Longleat House is set within 900 acres (400 hectares) of magnificent Capability Brown landscaped parkland.  A further 8,000 acres (3,200 hectares) of woodland, lakes and farmland surround the estate!  In the late 13th Century, a priory belonging to the Black Canons of the Order of St Augustine occupied the site where Longleat House now stands.

As you enter the property during spring, the road is bordered by a most beautiful garden of rhododendrons blooming in every colour.  There are many different activities to partake in, including the House tour, Longleat Hedge Maze, the Safari Animal park, Safari Boat ride, Longleat Railway, Grounds & Garden Walks.  The Library is also quite expansive, where books range from early medieval manuscripts to 19th and 20th-century children’s tales- much like air Longleat itself!

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ll1 Longleat  -  Wiltshire, England UK West Country  Zoo Wiltshire Somerset Sightseeng   (above photo giraffe © Steve Williams)
Glastonbury-003 Glastonbury Tor  -  Somerset, England UK West Country  UK Somerset Sightseeing Magic

Glastonbury Tor – Somerset, England

Glastonbury-003 Glastonbury Tor  -  Somerset, England UK West Country  UK Somerset Sightseeing Magic   path to the Glastonbury Tor

Glastonbury Tor

Somerset, England

 

Just hearing the name- Glastonbury- brings images to mind: Arthurian England and Avalon, magical druids, hordes of young people covered in mud listening to music.  In life, Glastonbury Tor truly is a magical place.  There is a reason that all these iconographic legends are attached to it.  When we caught our first glimpse of the Tor; we were struck by its perfection.  It appears as a hallucination, something too wonderfully perfect to be real.

As we climbed toward the tower on top of Holly Hill,  I couldn’t help but think of the hundreds of thousands of feet that have trod the same path over thousands of years.  Arthur trod here; for as long as man has been in England, he has walked these paths.  Saxon kings, Roman centurions, me.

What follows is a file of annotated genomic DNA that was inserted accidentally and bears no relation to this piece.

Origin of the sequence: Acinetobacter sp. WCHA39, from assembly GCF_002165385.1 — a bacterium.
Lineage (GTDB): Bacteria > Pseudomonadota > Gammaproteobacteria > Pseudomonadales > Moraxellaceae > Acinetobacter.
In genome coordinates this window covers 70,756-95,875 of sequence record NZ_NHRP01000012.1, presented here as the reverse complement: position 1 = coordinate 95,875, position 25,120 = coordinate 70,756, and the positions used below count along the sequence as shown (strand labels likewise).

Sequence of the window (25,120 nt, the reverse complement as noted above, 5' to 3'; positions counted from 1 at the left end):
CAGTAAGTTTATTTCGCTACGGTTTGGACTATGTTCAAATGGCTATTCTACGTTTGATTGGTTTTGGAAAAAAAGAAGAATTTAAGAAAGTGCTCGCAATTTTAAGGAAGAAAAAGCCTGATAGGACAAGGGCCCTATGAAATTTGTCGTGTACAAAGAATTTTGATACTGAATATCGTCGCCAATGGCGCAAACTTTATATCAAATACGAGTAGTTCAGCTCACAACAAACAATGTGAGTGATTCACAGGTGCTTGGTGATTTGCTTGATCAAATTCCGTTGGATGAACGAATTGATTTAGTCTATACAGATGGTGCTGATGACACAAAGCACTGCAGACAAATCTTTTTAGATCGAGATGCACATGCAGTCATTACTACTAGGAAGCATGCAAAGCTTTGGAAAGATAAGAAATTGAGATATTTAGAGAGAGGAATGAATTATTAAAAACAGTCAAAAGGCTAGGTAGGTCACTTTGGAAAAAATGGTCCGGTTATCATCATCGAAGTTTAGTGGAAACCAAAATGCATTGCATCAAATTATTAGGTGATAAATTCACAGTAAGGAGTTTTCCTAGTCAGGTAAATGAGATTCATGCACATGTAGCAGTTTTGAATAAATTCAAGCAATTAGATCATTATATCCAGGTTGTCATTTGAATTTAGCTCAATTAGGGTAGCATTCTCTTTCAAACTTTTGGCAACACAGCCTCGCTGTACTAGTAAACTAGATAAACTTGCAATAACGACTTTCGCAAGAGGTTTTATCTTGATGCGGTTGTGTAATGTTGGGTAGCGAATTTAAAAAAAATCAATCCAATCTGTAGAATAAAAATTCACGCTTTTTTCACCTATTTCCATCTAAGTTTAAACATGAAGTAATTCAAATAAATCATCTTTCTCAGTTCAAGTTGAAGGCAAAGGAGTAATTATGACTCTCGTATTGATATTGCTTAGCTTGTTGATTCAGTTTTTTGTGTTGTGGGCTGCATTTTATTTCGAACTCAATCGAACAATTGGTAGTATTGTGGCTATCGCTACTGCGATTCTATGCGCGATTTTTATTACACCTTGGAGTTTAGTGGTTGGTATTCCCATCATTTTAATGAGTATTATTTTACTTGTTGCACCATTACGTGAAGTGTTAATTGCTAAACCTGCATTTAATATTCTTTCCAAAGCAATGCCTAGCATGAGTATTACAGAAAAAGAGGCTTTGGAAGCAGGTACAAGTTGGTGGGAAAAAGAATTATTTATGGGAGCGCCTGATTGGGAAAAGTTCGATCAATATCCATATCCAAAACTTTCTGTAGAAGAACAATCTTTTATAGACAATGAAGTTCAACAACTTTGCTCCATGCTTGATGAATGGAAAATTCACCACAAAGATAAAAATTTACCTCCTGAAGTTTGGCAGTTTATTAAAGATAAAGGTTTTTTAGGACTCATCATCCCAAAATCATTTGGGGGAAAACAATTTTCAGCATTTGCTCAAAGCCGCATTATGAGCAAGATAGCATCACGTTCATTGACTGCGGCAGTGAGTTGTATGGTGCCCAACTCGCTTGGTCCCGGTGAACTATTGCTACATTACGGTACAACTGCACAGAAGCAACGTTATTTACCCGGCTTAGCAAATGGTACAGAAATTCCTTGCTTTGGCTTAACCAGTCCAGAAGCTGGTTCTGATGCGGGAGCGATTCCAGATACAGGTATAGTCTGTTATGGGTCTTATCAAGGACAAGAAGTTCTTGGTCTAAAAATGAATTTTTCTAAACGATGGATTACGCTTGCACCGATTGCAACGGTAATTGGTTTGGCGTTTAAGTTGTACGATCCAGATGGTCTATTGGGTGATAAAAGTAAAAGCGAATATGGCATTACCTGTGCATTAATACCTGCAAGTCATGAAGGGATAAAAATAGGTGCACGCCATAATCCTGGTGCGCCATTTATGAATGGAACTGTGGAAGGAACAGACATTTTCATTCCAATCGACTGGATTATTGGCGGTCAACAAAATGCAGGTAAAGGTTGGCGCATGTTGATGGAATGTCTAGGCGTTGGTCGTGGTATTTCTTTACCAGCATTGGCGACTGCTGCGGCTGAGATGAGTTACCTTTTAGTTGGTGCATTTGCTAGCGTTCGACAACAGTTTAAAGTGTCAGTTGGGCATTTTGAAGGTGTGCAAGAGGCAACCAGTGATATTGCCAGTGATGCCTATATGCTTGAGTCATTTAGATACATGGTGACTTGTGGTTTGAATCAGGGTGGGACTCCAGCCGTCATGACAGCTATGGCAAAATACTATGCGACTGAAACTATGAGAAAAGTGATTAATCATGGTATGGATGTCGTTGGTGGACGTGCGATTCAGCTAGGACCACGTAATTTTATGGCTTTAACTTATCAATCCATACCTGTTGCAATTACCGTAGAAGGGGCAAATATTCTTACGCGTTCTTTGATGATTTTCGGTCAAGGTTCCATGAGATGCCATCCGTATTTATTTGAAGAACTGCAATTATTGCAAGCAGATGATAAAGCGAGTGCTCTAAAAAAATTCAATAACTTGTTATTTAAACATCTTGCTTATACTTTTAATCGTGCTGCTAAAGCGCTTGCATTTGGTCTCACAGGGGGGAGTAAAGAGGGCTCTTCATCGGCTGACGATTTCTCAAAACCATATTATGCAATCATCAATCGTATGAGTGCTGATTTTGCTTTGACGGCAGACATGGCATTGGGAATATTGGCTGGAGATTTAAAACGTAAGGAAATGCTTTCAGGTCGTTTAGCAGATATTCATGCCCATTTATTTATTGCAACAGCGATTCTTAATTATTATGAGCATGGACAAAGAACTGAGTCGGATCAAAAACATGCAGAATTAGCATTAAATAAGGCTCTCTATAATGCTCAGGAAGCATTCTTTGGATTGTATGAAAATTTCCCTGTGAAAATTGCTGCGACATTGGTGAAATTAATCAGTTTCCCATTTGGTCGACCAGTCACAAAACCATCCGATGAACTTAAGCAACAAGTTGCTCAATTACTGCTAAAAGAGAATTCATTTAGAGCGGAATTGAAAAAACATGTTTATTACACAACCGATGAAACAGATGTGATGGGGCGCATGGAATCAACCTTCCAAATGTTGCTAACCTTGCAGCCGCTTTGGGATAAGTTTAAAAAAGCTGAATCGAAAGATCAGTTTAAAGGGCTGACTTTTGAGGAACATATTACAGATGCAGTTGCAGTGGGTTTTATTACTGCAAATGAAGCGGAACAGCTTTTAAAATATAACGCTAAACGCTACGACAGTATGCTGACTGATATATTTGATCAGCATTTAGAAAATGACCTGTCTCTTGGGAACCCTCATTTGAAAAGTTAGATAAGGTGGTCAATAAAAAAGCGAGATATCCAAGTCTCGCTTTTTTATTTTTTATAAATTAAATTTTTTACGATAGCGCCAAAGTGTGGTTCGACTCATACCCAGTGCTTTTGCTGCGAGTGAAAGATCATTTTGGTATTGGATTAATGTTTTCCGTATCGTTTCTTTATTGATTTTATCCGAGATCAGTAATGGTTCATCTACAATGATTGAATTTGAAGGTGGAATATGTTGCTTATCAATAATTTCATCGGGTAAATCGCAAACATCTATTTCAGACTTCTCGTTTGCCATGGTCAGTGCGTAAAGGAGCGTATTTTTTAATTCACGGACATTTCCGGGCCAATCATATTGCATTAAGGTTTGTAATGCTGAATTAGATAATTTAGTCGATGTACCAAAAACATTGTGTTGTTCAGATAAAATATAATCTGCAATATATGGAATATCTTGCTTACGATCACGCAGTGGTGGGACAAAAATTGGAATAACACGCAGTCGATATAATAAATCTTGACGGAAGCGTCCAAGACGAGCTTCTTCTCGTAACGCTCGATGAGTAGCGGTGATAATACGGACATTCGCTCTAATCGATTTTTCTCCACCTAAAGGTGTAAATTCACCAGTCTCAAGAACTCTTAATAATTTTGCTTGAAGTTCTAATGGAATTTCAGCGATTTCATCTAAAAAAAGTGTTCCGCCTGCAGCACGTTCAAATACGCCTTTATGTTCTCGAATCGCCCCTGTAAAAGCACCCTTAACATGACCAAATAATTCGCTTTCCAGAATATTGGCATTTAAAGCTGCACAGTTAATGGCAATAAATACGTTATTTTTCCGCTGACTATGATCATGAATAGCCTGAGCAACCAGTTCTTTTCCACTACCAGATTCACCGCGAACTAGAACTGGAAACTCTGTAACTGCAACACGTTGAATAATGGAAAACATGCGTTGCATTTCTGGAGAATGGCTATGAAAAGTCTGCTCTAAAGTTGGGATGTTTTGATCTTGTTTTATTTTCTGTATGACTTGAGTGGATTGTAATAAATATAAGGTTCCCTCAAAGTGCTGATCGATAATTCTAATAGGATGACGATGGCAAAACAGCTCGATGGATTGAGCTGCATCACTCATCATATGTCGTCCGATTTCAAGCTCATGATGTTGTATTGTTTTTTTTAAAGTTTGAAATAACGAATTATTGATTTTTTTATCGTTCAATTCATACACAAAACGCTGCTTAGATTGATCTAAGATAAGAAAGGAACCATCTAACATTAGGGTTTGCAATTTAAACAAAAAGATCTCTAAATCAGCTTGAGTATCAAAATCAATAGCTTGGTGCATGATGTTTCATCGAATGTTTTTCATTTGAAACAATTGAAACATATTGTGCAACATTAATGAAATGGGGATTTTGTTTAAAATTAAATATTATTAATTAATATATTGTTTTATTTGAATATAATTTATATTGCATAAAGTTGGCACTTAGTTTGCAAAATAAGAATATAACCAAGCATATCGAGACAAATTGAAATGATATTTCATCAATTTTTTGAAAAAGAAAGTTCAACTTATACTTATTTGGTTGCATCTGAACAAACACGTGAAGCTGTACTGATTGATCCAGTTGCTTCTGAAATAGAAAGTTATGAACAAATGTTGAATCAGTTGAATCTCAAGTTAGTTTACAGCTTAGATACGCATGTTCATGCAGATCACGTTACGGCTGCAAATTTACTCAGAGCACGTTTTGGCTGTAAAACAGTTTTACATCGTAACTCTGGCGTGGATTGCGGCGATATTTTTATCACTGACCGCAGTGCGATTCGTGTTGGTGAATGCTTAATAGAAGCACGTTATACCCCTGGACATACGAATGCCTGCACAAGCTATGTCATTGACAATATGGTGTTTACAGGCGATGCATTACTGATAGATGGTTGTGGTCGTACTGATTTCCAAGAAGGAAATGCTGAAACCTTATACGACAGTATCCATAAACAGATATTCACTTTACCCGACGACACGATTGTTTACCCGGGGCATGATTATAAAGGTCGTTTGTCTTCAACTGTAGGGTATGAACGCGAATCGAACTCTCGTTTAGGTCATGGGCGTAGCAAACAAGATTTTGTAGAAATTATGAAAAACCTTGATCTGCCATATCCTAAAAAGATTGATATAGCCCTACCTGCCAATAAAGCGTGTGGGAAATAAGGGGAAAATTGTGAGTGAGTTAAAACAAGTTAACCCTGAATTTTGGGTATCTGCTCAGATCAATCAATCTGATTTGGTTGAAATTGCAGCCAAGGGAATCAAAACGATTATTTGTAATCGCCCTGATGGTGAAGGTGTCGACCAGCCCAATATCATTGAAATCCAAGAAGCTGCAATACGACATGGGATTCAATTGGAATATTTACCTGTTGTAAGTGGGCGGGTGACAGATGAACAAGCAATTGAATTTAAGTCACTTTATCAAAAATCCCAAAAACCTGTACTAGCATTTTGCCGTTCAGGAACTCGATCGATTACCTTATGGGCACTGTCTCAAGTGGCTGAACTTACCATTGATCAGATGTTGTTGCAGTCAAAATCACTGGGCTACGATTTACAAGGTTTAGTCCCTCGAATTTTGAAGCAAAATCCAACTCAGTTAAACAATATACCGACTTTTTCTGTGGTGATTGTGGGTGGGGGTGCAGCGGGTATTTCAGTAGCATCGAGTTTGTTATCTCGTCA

The famous little town (10,,000 people) of Glastonbury is a bit hippie touristic these days.  What we did, and highly recommend, is to stop in and grab a picnic from the many organic food vendors who line the streets.  Definitely walk! Walk to the top of the High Street, make a right behind the abbey (duck in the back gate for a cute little garden and follow the signs up the back path towards the Tor.

We went totally hippie and brought divining rods (thanks Zoe!)- and I tell you they work!  It was amazing to watch them cross as we transgressed the ley lines and power spots.  One thing I found quite interesting, though in retrospect quite obvious, is that wherever I found a trampled oval from a resting sheep- I would invariably find a power spot where my rods would cross as fast as if someone grabbed them while in my hands!  If you didn’t bring a pair, grab one in any of the shops and head out to do some magic yourself – your in Avalon!

Glastonbury-007 Glastonbury Tor  -  Somerset, England UK West Country  UK Somerset Sightseeing Magic
Glastonbury-004 Glastonbury Tor  -  Somerset, England UK West Country  UK Somerset Sightseeing Magic

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King John’s Hunting Lodge Tea House – Lacock Wiltshire, UK

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King John’s Hunting Lodge

Tea Room
(44) (0) 124 – 973 0313
21 Church Street
Lacock, Wiltshire, SN15  2LB
England

www.kingjohnslodge.2day.ws.

OPEN HOURS:
11:00am – 5:30ish pm   Tuesday – Sunday and Bank Holiday Mondays

 

In the über picturesque village of Lacock, in a tiny Tudor building (1167 – 1216), behind a garden of poppies and wild flowers, sits the lovely King John’s Hunting Lodge Tea House.

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Arriving along the ancient lane,  you float through the gate and garden. Soaking in the pure Englishness of the scene.  Pitched roofs, dripping windows, muted brick and bright flowers set the scene for an excellent spot of tea.

Our arrival on a cool early spring day, gave us an idea of how important these warm homey spots were.  Brushing off the chill we soaked up the warm ambiance.  Once settled, we indulged in the “King John’s Royal Tea”, which included delectable Tea sandwiches (A yummy Welsh Rarebit for me – wish I had one now!) & warm scones served with local fruit jams and organic Jersey clotted cream.